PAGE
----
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In today’s Washington Times, CEI’s Ryan Young (a GMU Econ alum, I boast) explains that the U.S. Export-Import Bank is pro-business and not pro-market.  A slice:

Ex-Im Bank has a long history of giving special treatment to politically favored sectors, such as renewable energy and other green industries. In fact, 10 percent of Ex-Im Bank’s authorizations are required to go to renewable-energy projects, and there are tight restrictions on financing “high-carbon intensity” projects, regardless of economic merit. That’s wonderful for those individual green businesses, but terrible for the economy at large.  This kind of favoritism erodes the competitive market process. There is only so much investment capital to go around. Every time Ex-Im Bank secures favorable terms for one of its beneficiaries, another company elsewhere has to pay more to attract scarce financing — or may lose access to it entirely. Worse, over the years, Ex-Im Bank has helped secure financing for politically connected companies, such as Enron and Solyndra. Imagine what other uses that wasted capital could have been put to instead, if only pro-business politics had stayed out of financing decisions.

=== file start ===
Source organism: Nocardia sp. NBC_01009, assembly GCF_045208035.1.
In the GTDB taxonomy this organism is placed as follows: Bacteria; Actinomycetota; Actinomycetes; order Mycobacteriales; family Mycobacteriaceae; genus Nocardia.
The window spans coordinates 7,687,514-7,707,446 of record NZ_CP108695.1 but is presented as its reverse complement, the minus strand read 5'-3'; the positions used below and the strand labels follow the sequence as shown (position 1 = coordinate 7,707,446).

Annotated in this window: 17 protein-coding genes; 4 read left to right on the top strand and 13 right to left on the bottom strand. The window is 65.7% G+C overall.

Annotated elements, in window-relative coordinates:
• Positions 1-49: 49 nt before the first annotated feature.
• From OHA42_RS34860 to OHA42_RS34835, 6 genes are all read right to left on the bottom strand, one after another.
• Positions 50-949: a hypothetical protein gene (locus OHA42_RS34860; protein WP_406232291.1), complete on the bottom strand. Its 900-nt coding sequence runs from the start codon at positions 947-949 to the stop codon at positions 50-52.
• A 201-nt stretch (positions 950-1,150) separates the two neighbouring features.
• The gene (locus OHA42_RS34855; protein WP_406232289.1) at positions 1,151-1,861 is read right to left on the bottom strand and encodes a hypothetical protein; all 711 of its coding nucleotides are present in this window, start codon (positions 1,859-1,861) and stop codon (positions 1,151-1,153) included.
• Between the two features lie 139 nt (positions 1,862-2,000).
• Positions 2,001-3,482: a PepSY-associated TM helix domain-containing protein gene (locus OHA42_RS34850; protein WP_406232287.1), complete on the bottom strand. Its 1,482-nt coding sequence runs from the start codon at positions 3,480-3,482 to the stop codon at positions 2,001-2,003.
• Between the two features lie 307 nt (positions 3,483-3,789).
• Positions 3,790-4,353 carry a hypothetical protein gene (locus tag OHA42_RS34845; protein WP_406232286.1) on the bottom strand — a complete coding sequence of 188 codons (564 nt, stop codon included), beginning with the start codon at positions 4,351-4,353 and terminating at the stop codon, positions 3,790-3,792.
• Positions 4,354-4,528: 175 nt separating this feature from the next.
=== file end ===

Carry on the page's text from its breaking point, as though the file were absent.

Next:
Speaking of the great geyser of cronyism that is the Ex-Im Bank, Tim Carney offers this account of the absurd arguments that champions of this cronyism shamelessly offer.

Sarah Skwire and Steve Horwitz expose as shoddy Thomas Piketty’s use of literature (although I’m not quite as impressed as are Sarah and Steve by Tom Wolfe’s portrayal, in Bonfire of the Vanities, of professional financiers).

Speaking of Piketty, Steve Fritzinger isn’t impressed.  A slice:

As someone who has had his share of success and failure investing, I can tell you that generating above-average returns for decades is not as easy as Piketty thinks.  As famed tech investor Marc Andreesen noted in a recent interview, “The funny thing about Piketty is that he has a lot more faith in returns on invested capital than any professional investor I’ve ever met…. He assumes it’s really easy to put money in the market for 40 years or 80 years or 100 years and have it compound at these amazing rates. He never explains how that’s supposed to happen.”

In today’s Washington Post, George Will explains the radical hostility to free speech of many members of the U.S. Senate.

A poem, by Scott McPherson.


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